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Saturday, July 4, 2015
- As the Palestinian unity government announced June 2 receives a cautious welcome from many world leaders, Russia’s support for the new body is providing the Kremlin with an opportune platform to pursue its foreign policy ambitions and strengthen its domestic ideology.
Russia is one of the four members of the Middle East Quartet – along with the European Union, the United States and the United Nations – working on the Israeli-Palestine peace process and has pledged its, albeit cautious, support for the new body.
But with seven years of internal conflict having been brought to an end with the formation of the unity government, Russia is now likely to be looking to emphasise its role as peace broker in the Middle East to gain influence not just in the region, but in other areas torn by internal conflict, experts say.
Dr. Theodore Karasik, Director of Research and Consultancy at the Dubai-based Institute for Near East and Gulf Military Analysis (INEGMA), told IPS: “Russia could use this unity government as a platform to push its position on a number of issues in the region.”
“The Kremlin and the Russian Defence Ministry are beginning to make large inroads into the region, capitalising on perceived Western mistakes to win over countries on issues that are up in the air.”
For more than a decade, Russian foreign policy has ostensibly been against intervention of foreign powers in the affairs of other sovereign nations and it has increasingly viewed the Middle East as a good example to prove its point, highlighting the chaos and violence following direct U.S.-Western military action or support in various states.
And it has positioned itself as a peacemaker, trying to avert the same Western mistakes in Syria by pushing for a solution to the country’s internal conflict that does not involve U.S. military action.
This has given it an enhanced, if far from dominant, role in a region where it is already a major arms supplier to a number of regimes and has important relationships with key states such as Israel and Iran, among others.
Its support for, and role as part of the Middle East Quartet, in bringing about a unity government in an explosive part of a highly troubled region, will cement its position there, say Russian analysts.
It will also help to solidify support from others for its view that U.S.-led solutions for the region, and by extension other troubled parts of the world, are fatally flawed.
“Russia is looking for a position in the Middle East, utilising the perception of U.S. and Atlanticists’ mistakes that have led to the deaths of hundreds of thousands of people in the region,” said Karasik.
“The idea of a Palestinian government is not just about a two-state system but about an Arab initiative to solve problems between internal factions, Hamas and Fatah, and bringing calm and peace in a wider area that goes beyond just Gaza.”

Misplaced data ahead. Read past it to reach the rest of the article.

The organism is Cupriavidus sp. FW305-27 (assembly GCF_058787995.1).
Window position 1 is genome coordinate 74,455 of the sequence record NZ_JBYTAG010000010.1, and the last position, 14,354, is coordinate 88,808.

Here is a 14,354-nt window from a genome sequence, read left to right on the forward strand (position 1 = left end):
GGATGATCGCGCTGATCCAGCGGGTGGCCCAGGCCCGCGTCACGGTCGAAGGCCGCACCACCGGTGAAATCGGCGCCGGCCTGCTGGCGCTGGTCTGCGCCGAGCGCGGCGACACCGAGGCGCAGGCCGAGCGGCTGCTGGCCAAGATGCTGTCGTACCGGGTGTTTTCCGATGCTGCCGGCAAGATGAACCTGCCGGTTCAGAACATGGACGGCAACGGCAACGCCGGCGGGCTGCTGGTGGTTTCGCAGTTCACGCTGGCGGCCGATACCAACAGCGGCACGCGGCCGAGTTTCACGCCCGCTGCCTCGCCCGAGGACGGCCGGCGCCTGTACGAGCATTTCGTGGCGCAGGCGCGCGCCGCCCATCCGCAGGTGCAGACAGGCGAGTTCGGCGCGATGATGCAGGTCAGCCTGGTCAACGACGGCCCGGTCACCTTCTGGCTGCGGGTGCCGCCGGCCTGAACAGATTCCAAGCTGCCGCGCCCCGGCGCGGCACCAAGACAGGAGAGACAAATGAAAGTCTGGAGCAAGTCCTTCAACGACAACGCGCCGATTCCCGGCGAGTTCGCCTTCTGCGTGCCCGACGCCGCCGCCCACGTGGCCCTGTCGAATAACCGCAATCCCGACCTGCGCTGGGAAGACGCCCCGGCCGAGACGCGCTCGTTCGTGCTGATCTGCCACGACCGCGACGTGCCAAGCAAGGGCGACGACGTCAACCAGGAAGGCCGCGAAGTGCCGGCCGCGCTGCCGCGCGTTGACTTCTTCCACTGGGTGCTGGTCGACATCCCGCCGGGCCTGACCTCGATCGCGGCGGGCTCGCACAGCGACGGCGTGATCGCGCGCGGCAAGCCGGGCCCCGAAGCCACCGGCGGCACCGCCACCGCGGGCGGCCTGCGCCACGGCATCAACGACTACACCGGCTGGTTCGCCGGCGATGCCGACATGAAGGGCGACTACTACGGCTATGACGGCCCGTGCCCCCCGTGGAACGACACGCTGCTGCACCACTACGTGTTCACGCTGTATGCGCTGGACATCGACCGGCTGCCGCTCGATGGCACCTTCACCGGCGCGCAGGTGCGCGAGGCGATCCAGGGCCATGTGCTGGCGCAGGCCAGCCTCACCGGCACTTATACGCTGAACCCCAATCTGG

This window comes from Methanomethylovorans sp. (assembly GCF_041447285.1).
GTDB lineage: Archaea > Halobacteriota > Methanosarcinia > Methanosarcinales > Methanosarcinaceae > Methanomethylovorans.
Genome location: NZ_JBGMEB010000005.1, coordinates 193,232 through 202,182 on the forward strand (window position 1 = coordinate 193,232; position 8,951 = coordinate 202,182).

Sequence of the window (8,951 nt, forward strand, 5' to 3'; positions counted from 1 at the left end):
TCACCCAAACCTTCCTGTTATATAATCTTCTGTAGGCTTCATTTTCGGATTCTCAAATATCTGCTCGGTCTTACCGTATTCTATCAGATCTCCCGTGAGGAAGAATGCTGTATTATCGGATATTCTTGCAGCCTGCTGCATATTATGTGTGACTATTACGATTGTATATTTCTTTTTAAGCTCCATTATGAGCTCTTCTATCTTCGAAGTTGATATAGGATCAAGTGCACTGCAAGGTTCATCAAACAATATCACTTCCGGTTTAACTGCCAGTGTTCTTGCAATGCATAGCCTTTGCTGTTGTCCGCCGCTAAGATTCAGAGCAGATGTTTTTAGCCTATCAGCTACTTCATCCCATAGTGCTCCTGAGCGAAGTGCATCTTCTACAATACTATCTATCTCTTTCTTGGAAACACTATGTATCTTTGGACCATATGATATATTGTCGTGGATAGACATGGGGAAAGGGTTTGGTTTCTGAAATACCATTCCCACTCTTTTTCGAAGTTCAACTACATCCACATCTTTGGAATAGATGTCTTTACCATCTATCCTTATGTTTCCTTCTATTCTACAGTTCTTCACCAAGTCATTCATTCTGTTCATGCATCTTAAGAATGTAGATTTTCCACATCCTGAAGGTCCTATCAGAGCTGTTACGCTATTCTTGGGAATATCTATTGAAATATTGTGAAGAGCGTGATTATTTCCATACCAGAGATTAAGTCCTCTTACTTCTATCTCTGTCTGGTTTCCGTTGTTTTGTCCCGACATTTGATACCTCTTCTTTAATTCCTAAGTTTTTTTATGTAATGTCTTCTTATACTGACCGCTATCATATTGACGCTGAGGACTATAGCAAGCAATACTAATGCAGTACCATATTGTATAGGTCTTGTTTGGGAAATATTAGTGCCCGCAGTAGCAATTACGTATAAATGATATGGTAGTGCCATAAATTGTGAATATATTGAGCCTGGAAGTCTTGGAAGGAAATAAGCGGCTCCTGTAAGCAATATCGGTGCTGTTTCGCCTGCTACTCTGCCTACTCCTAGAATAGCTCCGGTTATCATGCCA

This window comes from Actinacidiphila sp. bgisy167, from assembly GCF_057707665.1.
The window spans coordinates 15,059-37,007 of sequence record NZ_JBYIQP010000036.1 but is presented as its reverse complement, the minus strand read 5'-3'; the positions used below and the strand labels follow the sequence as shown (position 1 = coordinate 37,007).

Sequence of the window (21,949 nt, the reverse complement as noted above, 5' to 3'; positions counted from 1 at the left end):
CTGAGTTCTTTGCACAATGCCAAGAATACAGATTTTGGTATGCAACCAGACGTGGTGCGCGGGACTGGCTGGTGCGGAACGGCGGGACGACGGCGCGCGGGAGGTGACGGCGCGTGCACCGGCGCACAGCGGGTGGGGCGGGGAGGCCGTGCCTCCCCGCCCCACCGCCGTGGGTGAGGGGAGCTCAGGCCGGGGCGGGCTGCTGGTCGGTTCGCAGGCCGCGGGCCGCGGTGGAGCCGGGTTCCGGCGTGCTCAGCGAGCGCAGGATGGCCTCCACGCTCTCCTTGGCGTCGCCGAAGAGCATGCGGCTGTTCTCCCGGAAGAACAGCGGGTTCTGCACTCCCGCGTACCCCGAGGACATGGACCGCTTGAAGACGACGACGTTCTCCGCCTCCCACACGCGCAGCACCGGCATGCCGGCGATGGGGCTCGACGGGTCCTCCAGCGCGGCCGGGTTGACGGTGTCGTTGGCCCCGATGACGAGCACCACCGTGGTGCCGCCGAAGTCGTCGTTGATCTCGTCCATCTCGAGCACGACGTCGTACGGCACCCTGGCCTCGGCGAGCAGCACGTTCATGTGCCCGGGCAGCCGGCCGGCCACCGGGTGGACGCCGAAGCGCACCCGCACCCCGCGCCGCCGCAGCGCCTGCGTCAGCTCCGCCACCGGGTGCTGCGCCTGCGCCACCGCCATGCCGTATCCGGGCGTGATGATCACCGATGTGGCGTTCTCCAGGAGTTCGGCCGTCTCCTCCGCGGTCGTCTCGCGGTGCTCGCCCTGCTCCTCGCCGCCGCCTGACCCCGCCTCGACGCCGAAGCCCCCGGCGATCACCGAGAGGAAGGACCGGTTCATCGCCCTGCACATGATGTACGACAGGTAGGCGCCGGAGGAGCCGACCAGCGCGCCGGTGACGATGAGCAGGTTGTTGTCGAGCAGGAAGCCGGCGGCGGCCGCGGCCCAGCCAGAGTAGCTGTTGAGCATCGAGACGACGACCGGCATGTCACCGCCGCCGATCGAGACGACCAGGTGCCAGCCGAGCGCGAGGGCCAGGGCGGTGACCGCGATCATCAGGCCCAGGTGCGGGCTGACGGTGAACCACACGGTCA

“Moscow is then aligned with Arab states supporting this and can say that it is working on this as a mediator and bringing peace just as it was right at the time when U.S. President Barack Obama was about to bomb Syria,” Karasik added.
Indeed, defence analysts say that many countries in the region already view U.S. policy on Ukraine as misguided and are likely to side with Russia in opposition to the Western sanctions that have been imposed on it in the wake of its annexation of Crimea.
Russia’s emphasis on stability in the region is also tied to the Kremlin’s domestic agenda. The spate of colour revolutions in neighbouring and geographically close states in the last decade, as well as the recent Arab spring uprisings, have left Russia’s political elite aghast.
Fears of something similar happening in Russia, which intensified deeply following the revolution in Ukraine earlier this year, have been behind a severe crackdown on civil liberties and basic rights in Russia, rights watchdogs have said.
By acting as a peacemaker parading the benefits of stability in countries in the Middle East – and therefore the rejection of Western military-intervention led approaches to resolving other nations’ internal conflicts – and garnering support for that view from other states, the Kremlin is also reinforcing tacit support for its own approach at ensuring order at home.
“It sees itself as looking to prevent chaos from ripping up countries from within, something which ties in with its domestic agenda,” said Karasik.
The Kremlin propaganda machine has repeatedly pushed the idea that the West has been behind foreign revolutions, fomenting and then orchestrating them.
Throughout the Maidan protests in November last year, it painted a picture of the demonstrations being led by Western-backed and funded fascist groups bent on destruction and chaos and ultimately ushering in an illegitimate government doing the bidding of the West and posing a direct threat to Russia.
And it can now point to the conflict in the east of Ukraine as another example of the resultant chaos when the West interferes in other sovereign states.
However, those same problems in Ukraine may mean that Russia will have to forego any ambitions it might have in expanding its influence in the Middle East, say some experts.
Sergei Demidenko, a Middle East specialist at the Institute for Strategic Analysis in Moscow, told IPS: “The Kremlin will not go overboard in its support for the Palestinian unity government, but at the same time it would not be the case that it will not support it.”
“Palestine and the Middle East are not important for Russia in terms of foreign policy because its focus is all on Ukraine and the post-Soviet space at the moment. It will say that it wants to see stability in the [Middle East] region and Palestine, and that may well be true, but it will say that because it needs to say something.”
“Russia’s influence in the Middle East is not as great as some may think and the concern now is on Ukraine, not Palestine.”